Fifty-two percent of boomers say they’ll never move from their current home, according to a Chase bank survey of 753 boomer homeowners released earlier this year. Chase doesn’t have comparable data from an earlier period. An Ipsos/USA TODAY poll of 45- to 65-year-olds in 2017 found 43% anticipated remaining in their current residence through their retirement, possibly indicating the share of non-downsizers is rising.

Many boomers are staying in their longtime homes and communities because they’re deferring retirement. About 20% of Americans 65 and older are working or looking for jobs, up from 12.1% in 1996, Labor Department figures show. Older people are staying in the workforce because they’re healthier and will need bigger nest eggs to finance longer retirements, according to Jennifer Schramm, senior strategic policy adviser for the AARP Public policy Institute. Also, many older workers’ retirement savings were hammered a decade ago, she says.

Jeff Levy, 58, an insurance broker who lives in a 3,900-square-foot, four-bedroom house in the upscale Memorial section of Houston, plans to work into his 70s. “Our home is less than one mile from my office,” he says. “Downsizing and moving further away from the office is not attractive.”

Levy’s wife, Shelly, 55, wouldn’t mind moving to a high-rise that offers more security and “turnkey” services at some point. “What do we do with this big space?” she says. But Shelly, a legal assistant, adds they would prefer to stay in Memorial and the few condominiums there cost about the same as their house.

Plus, the Levys want to have the house available for visits from their two adult children and, eventually, grandchildren. “I am looking forward to the day when our children have kids, and they come to our house and play in their parents’ room,” Jeff says.

Staying active

The tendency to age in place is also rooted in boomers’ better health and desire to stay active.

“Baby boomers don’t want to become old in a way that has negative connotations,” Risman says. “Remaining in one’s old house is part of remaining in the prime of one’s life longer.”

Even when they retire, boomers are staying engaged through volunteer work and other activities, says Phyllis Moen, a sociologist at the University of Minnesota. “They are in the space opening up for the first time in history between the career-and family-building years and the frailties associated with old age,” Moen says.

Boomers’ penchant to stay in their long-time homes is likely playing a role in low housing supplies, says Danielle Hale, chief economist of realtor.com. The crunch has improved since last year, but housing stocks are still well below normal levels.

To be sure, many aging Americans are moving to traditional retirement havens like Florida and Arizona. But even among those who plan to move, 43% want their next home to be the same size as their current one, and 22% want it to be larger, according to a January survey of 50- and 60-year-olds by Del Webb, which builds communities for age 55-plus Americans.

Trulia analysts believe older Americans are simply deferring downsizing. Both in 2005 and 2016, 5.5% of households 65 and over moved, with that share evenly split between those moving to single-family and multifamily homes, according to a Trulia analysis of Census Bureau data. But in 2016, the youngest age at which seniors moving to multifamily homes began to outnumber those moving to single-family houses was older (late 70s) than it was in 2005 (early 70s).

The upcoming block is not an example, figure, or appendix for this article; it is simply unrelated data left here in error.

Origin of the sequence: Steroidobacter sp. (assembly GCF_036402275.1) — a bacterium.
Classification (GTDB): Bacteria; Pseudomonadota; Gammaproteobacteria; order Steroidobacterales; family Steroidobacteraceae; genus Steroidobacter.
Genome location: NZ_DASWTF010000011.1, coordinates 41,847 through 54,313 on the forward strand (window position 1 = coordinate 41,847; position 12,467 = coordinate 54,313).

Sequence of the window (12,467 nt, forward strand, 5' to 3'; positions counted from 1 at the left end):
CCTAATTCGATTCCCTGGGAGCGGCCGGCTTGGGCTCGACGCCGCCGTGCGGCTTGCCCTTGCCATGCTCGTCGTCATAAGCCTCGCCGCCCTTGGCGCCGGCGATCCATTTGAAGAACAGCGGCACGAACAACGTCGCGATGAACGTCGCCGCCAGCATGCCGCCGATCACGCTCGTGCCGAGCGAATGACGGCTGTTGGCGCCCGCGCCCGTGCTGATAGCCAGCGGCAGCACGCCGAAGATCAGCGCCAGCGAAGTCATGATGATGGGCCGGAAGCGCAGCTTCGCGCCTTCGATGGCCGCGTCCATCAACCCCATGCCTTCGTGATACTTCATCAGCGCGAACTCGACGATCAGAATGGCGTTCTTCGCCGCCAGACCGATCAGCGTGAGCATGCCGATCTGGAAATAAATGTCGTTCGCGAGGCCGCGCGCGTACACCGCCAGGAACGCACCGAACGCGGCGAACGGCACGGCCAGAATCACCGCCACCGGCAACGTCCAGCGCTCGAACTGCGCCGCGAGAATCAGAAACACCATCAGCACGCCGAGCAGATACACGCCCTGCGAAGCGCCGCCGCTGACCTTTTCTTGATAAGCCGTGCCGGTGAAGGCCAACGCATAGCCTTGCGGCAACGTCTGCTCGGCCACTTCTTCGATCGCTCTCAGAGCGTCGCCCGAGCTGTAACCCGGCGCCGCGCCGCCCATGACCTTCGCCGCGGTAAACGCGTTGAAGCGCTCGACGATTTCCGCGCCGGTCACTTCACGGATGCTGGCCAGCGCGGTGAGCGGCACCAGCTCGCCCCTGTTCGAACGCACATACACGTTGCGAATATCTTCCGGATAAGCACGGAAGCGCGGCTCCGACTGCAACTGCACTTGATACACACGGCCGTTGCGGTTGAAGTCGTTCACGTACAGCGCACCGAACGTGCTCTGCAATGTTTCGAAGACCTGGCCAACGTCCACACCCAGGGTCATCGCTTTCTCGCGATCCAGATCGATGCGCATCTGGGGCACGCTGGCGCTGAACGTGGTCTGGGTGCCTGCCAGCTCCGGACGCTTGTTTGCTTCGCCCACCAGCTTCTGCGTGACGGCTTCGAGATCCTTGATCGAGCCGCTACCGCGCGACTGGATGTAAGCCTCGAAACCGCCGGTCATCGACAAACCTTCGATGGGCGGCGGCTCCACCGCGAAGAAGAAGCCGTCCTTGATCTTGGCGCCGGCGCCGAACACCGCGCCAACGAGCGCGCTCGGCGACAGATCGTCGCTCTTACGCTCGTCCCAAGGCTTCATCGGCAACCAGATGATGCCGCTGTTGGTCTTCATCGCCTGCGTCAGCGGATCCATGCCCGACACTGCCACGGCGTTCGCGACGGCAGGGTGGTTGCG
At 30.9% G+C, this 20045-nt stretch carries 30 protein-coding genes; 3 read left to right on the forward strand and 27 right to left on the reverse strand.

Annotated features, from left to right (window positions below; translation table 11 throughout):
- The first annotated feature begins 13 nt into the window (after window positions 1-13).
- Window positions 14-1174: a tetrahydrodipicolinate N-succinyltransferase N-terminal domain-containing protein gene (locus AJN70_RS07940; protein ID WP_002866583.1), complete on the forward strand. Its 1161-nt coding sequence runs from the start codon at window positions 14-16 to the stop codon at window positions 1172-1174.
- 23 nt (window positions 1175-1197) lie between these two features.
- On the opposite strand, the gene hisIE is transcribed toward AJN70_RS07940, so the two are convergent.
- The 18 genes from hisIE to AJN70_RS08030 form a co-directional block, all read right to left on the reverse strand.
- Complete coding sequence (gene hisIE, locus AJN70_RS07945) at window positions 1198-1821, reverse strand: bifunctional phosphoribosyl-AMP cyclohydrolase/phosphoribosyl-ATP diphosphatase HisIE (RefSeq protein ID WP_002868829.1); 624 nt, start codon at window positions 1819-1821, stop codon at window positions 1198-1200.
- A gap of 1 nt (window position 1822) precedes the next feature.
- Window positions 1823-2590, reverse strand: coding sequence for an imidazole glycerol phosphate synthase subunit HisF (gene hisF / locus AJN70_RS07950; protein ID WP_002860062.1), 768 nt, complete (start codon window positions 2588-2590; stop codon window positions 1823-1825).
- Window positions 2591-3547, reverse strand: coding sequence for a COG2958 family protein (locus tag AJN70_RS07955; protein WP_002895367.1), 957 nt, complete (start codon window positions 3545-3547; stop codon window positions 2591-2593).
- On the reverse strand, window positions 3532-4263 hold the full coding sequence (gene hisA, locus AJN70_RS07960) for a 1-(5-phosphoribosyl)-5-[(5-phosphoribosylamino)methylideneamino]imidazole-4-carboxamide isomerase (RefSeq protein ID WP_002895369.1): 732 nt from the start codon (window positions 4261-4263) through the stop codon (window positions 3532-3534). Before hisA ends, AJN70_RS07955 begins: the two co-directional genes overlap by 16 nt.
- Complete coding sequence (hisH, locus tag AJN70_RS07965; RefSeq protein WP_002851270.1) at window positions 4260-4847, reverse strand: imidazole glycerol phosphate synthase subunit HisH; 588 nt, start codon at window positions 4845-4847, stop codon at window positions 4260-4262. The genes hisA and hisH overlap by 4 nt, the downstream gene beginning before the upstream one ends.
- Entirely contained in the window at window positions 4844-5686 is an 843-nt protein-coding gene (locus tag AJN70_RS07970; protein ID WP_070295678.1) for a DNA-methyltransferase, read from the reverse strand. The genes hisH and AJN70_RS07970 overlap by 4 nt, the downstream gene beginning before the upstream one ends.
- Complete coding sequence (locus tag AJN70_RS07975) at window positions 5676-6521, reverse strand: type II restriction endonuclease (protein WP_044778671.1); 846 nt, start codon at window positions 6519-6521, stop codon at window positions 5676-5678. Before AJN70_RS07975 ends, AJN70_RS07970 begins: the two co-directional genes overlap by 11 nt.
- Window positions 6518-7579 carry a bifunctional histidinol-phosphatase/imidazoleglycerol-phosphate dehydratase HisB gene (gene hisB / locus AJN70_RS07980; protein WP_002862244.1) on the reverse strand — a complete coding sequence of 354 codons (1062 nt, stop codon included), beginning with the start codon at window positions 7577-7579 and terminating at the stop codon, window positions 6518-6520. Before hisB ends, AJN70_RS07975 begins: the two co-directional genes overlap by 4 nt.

Downsizing, but not yet

Jim Peet, 70, of Plymouth, Minnesota, may seriously consider selling his 3,300-square-foot house but not until he’s 80. Peet, a retired information technology professional, and his wife, Kathee, flirted with downsizing several years ago, largely to reduce maintenance hassles, but found that a condo in downtown Minneapolis would cost more than their house. They also shopped for a similar-sized house in Tallahassee, Florida, but backed out after realizing they didn’t want to be so far from their family.

In fact, their kids and grandchildren generate a consistent hive of activity in their house. “It’s just so comfortable to entertain people,” Peet says. “The kids run from the living room to the kitchen – I love watching them.”

Peet, who uses a walker because of a spine-related injury, also appreciates the support of decades-long neighbors. Recently, he says, a neighbor helped him when he fell from a chair.

Other reasons many boomers are staying where they are:

·Millennial kids in the house
Millennials have lived with their boomer parents longer than prior generations as those graduating college between 2008 and 2010, in particular, struggled to launch their careers. In 2016, 16.1% of senior households had younger generations living with them, up from 14.4% in 2005, according to Trulia and Census figures.

·Starter home crunch
The housing supply shortage is especially curtailing the inventory of the kind of smaller, less expensive homes that boomers may target, Hale says. That makes it harder to find a compact house and pushes up its price, reducing the net profits of any downsizing. From 2012 to February 2019, the bottom third of homes with the lowest prices appreciated an average 8.03% a year, versus 6.39% for mid-level homes and 5.01% for the most expensive units, according to a Trulia analysis.

·Many upgrading, not selling
Many boomers put off renovations during and after the housing crash because they couldn’t take out home equity loans as prices plunged, says Amy Bonitatibus, chief marketing officer for Chase Home Lending.

Now that home prices have more than recovered from a skid in prices, the Chase survey showed nearly nine in 10 boomers are looking to make improvements. As a result, many boomers are focused on upgrades rather than downsizing.